Women who use injectable hormonal contraceptives may be at increased risk for acquiring STIs, according to a pair of secondary analyses of data from randomized trials. In a prospective cohort study of HIV-negative couples in Rakai, Uganda, women who used depot medroxyprogesterone acetate (DMPA) consistently had an elevated risk of becoming infected with herpes simplex virus 2 (HSV-2) relative to nonpregnant peers not using hormonal contraceptives (hazard ratio, 2.3).1 And in a prospective study among women in South Africa using one of two progestin-only injectables, the risk of acquiring HIV-1 was elevated among DMPA users relative to norethisterone enanthate (NET-EN) users (1.4), especially if they were HSV-2 positive (2.0).2
The first study was conducted among HIV- and HSV-2–negative women aged 15–49 who were in long-term sexual partnerships with HIV-negative men who had enrolled in a randomized trial of male circumcision between August 2003 and July 2006. Women were excluded if they or their partner became seropositive for HIV. At enrollment and two annual follow-up visits, women and men provided information about their sociodemographic characteristics, sexual risk behaviors and health status. Women were also asked whether they were pregnant and were using oral or injectable hormonal contraceptives. At each visit, women were classified as consistently using DMPA if they reported use at both the current and previous visit, as initiating use if they reported use at only the current visit, and as discontinuing use if they reported use at only the previous visit. Blood samples collected at each visit were tested for HSV-2 by an enzyme-linked immunosorbent assay, and positive results were confirmed by western blot. The investigators performed univariate analyses assessing the association of consistent DMPA use and HSV-2 seroconversion, and constructed multivariate regression models to identify characteristics independently associated with this outcome.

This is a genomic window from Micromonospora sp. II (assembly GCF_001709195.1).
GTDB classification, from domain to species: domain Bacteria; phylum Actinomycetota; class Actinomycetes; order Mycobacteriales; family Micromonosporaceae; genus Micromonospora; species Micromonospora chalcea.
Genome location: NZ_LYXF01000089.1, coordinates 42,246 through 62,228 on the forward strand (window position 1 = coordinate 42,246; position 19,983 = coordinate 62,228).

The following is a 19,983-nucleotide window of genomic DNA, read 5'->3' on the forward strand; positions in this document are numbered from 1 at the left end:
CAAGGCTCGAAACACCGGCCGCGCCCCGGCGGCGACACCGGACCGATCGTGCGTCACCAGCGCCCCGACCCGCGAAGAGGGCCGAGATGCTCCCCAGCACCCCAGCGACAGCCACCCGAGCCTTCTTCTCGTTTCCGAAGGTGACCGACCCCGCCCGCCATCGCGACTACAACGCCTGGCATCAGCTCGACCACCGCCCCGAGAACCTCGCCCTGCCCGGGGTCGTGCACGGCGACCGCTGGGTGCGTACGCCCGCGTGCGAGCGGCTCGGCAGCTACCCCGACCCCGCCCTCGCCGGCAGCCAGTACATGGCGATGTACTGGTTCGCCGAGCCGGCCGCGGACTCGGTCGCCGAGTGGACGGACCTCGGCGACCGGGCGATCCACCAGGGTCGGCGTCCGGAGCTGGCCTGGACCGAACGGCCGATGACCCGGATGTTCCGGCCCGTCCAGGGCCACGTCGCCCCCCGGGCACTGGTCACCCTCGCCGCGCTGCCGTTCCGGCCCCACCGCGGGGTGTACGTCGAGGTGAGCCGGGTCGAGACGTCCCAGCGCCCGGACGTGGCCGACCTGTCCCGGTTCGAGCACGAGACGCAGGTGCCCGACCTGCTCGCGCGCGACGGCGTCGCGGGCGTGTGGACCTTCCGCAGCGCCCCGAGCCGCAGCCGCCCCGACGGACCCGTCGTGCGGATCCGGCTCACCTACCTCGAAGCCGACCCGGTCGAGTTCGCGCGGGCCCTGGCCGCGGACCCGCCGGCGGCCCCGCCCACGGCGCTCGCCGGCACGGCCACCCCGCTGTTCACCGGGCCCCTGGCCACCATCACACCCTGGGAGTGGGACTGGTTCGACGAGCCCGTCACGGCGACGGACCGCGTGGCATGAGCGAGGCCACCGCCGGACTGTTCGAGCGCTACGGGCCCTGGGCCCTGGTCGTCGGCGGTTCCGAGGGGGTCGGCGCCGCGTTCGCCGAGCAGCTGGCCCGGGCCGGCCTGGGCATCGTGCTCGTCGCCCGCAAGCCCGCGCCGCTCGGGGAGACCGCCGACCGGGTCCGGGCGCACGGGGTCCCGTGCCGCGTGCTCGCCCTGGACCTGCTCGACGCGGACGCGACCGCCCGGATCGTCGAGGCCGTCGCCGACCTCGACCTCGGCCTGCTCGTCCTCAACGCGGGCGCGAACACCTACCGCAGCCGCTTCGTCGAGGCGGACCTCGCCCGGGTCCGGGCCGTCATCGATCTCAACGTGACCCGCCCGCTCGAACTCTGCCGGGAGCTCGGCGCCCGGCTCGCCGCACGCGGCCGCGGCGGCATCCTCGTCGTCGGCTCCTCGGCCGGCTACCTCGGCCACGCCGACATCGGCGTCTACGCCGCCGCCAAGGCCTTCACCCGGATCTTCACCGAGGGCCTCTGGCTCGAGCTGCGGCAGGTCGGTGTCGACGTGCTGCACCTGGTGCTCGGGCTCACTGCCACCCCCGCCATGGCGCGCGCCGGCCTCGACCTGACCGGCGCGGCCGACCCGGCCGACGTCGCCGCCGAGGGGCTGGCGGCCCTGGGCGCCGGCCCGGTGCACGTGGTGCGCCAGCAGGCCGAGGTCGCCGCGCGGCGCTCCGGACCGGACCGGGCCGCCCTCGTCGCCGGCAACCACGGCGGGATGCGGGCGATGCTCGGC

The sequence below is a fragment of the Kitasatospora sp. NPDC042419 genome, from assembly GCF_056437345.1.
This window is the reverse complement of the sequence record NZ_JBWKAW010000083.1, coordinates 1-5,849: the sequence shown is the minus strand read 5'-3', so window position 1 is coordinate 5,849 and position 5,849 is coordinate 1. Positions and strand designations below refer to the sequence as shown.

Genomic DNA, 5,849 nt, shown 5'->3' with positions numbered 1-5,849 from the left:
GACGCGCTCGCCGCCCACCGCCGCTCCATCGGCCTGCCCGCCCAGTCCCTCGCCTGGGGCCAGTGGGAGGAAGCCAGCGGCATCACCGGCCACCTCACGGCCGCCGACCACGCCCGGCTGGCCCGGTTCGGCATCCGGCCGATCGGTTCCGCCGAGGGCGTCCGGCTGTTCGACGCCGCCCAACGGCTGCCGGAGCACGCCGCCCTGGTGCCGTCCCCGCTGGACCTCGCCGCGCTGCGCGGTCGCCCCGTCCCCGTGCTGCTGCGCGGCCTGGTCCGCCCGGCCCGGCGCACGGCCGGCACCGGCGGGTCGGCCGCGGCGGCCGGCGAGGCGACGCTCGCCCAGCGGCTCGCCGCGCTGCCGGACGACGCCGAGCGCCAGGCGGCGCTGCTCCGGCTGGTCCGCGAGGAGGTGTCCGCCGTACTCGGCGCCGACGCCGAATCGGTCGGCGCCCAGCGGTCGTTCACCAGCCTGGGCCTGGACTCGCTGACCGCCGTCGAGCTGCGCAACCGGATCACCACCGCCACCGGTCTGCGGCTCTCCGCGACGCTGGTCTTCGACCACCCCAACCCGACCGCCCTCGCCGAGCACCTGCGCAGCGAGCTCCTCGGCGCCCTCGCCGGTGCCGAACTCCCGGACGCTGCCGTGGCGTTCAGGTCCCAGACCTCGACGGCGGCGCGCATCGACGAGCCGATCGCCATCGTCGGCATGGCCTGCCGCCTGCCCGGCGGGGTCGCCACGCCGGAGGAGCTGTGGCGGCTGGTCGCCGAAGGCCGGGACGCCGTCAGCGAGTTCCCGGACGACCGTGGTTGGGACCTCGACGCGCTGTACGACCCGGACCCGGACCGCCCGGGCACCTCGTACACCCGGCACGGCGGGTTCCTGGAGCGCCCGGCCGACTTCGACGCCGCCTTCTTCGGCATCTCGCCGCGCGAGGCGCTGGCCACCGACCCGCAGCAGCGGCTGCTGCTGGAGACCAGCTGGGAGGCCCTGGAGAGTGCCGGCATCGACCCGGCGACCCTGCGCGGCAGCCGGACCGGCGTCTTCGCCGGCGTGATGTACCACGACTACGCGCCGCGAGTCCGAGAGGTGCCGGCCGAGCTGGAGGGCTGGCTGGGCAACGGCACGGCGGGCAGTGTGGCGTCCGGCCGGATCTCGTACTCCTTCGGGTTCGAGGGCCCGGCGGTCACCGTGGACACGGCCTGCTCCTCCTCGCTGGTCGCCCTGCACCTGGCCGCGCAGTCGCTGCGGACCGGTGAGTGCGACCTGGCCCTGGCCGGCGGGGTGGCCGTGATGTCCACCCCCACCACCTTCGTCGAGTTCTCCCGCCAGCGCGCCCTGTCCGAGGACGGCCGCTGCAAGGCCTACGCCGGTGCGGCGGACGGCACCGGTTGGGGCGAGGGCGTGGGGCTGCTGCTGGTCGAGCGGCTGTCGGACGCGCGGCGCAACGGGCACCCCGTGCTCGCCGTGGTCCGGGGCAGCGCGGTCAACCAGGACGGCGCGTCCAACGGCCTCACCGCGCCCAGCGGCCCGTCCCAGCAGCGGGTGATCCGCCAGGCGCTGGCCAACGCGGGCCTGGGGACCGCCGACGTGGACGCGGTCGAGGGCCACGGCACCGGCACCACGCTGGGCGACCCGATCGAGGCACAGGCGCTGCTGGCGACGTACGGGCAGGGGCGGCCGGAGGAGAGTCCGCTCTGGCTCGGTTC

Analyses were based on 682 women who were about 24 years old, on average, at enrollment. Overall, 25% of women reported using a hormonal contraceptive at some time during the study, of whom roughly a third were consistent users of DMPA.
During an average follow-up of 1.7 person-years, 10% of women became HSV-2 seropositive, corresponding to an incidence of 5.8 per 100 person-years. By group, the incidence was 13.5 per 100 person-years among women who were consistently using DMPA, 4.3 per 100 person-years among pregnant women who were not using hormonal contraceptives and 6.6 per 100 person-years among women who were neither pregnant nor using hormonal contraceptives.
In a multivariate analysis, compared with peers who were neither pregnant nor using hormonal contraceptives, women who were consistent DMPA users had an elevated risk of HSV-2 seroconversion (hazard ratio, 2.3). In contrast, risk was not increased for those who initiated or discontinued use, or for oral contraceptive users or those who were pregnant. Women were more likely to become HSV-2 seropositive if they had had four or more lifetime sexual partners than if they had had one (3.5), and if their male partner had a secondary or postsecondary education as compared with a primary education (1.9–2.9).
One-fifth of women had a partner who was HSV-2 seropositive at baseline or became seropositive during follow-up. In this group, the incidence of seroconversion was 10.6 per 100 person-years overall, but it was 36.4 per 100 person-years among consistent DMPA users. In a multivariate analysis, women who had consistently used DMPA had a sharply elevated risk of HSV-2 seroconversion relative to nonpregnant peers who had not used any form of hormonal contraceptive (hazard ratio, 6.2). Again, no increase in risk was seen for those who had initiated or discontinued use, or for oral hormonal contraceptive users or those who had been pregnant.